How I (Barely) Survived My Sister's Death

It's lonely.

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There are many things we expect to experience in our lives, but the death of a sibling is not one of them.

When it comes to realizing what grief feels like, it certainly wasn't something I thought I would deal with in my lifetime, but low and behold, in December of 1996 I lost my older sister and immediately became part of a club of sibling survivors.

Obviously, being new to the club, I didn't understand the stages of grief, let alone how to grieve, and everything else that was involved.


First and foremost, losing a sibling is a very lonely experience.

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A lot of people didn't know what to say to me. People didn't ask how I was doing. They would ask how my parents were doing, which I understood, but no one asked how I was.

It got me thinking: Was my loss less significant than my parents' loss? I'm not trying to compare the two, but my loss was significant.

I was close to my sister just as other people are close to their brothers and sisters. Losing them is having a chapter end prematurely.

That person will never see you grow up. He/she won't see you married or meet your children. Your children will never get to know that brother or sister, that aunt or uncle.


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You can talk about them — and I certainly talk about my sister Lucy — but my girls will never truly know my sister because she is not around.

Another aspect of being a sibling survivor is that the world doesn't acknowledge our loss.

If you are a widow or if your parents die, many people will come around and share that experience, but not a lot of people are out there talking about losing their siblings.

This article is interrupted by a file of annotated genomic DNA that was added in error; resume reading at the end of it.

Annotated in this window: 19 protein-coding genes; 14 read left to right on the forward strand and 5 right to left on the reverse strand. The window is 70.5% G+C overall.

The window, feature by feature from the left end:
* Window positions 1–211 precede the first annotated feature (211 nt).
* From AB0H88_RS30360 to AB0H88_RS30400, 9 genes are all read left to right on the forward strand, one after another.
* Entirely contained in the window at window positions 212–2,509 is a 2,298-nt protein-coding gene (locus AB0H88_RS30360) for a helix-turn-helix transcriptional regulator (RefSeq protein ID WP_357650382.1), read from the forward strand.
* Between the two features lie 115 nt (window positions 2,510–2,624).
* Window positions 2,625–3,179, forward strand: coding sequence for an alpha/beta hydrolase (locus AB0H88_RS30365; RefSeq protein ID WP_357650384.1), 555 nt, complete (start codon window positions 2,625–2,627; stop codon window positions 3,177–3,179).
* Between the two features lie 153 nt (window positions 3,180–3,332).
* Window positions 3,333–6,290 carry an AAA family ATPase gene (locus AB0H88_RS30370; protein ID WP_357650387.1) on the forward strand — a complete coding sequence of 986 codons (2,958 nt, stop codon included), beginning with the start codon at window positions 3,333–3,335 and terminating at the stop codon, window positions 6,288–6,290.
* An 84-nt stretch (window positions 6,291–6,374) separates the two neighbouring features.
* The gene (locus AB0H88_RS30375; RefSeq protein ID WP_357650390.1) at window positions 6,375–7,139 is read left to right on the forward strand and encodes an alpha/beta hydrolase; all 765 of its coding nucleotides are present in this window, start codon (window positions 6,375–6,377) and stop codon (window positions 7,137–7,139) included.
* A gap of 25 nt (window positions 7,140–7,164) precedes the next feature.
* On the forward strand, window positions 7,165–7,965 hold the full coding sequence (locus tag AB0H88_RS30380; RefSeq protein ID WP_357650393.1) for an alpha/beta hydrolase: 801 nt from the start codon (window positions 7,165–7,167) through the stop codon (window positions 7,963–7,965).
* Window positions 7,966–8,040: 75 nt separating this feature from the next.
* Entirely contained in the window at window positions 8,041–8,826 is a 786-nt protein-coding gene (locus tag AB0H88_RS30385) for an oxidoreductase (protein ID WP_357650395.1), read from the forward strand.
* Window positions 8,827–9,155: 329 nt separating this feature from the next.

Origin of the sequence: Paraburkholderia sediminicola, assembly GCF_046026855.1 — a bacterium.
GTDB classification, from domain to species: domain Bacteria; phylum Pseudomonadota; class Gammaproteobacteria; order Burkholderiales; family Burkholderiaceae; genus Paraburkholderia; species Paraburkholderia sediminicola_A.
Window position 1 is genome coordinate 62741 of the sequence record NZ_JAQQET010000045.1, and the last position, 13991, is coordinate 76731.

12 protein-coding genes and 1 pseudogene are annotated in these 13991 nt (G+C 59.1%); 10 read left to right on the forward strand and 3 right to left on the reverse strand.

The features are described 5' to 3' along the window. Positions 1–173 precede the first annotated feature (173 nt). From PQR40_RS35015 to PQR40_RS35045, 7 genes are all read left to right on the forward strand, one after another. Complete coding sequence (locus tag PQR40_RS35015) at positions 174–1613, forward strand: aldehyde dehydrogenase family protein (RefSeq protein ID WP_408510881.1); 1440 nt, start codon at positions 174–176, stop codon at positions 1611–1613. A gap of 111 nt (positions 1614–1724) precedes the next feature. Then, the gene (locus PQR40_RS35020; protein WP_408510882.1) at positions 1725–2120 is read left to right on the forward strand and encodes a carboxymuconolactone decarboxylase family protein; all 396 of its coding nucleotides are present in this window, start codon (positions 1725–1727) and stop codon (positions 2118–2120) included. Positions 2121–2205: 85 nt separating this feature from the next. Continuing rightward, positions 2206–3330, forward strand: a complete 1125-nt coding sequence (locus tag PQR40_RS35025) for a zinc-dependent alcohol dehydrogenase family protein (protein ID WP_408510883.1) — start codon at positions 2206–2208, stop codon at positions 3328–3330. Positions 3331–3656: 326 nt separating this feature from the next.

It's a feeling of being all by yourself, that there is no one else that you can talk to.

Other people I have talked to that are sibling survivors have expressed they felt guilty when talking to their parents about their own loss, so they would push that down because they wanted to be strong for their parents.


I certainly had that same experience. Yet, I wanted very much for my loss to be acknowledged. I wanted to be able to grieve. I grieved, but it was hard because I didn't want my parents to see me sad.

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In the years that have gone by, I talked to my parents about my feelings and it's been very helpful. Hopefully, if you've lost a brother or sister, you can talk to your parents in the years to come.

I'm on a mission to give a voice to sibling survivors so we aren't all by ourselves, so we can find each other if we want to talk.

If we want support, there is support. It is helpful knowing other people who know exactly what you're going through.


Perhaps there are people who are slightly further down the road than you are who can look back and say, "Yes, I remember the one-year anniversary or the birthday or Christmas or other major events," and give suggestions on how they got through it. And perhaps that will help.

I want to create a dialogue, so whether you're a sibling survivor, or the friend or work colleague of a sibling survivor, you have the words and the knowledge to properly acknowledge the loss, and help yourself or a sibling survivor to continue on with life and live it fully.

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Zander Sprague is a speaker, author and coach for sibling loss. His mission is to help sibling survivors define their loss, choose a positive pathway, and fully participate in their life.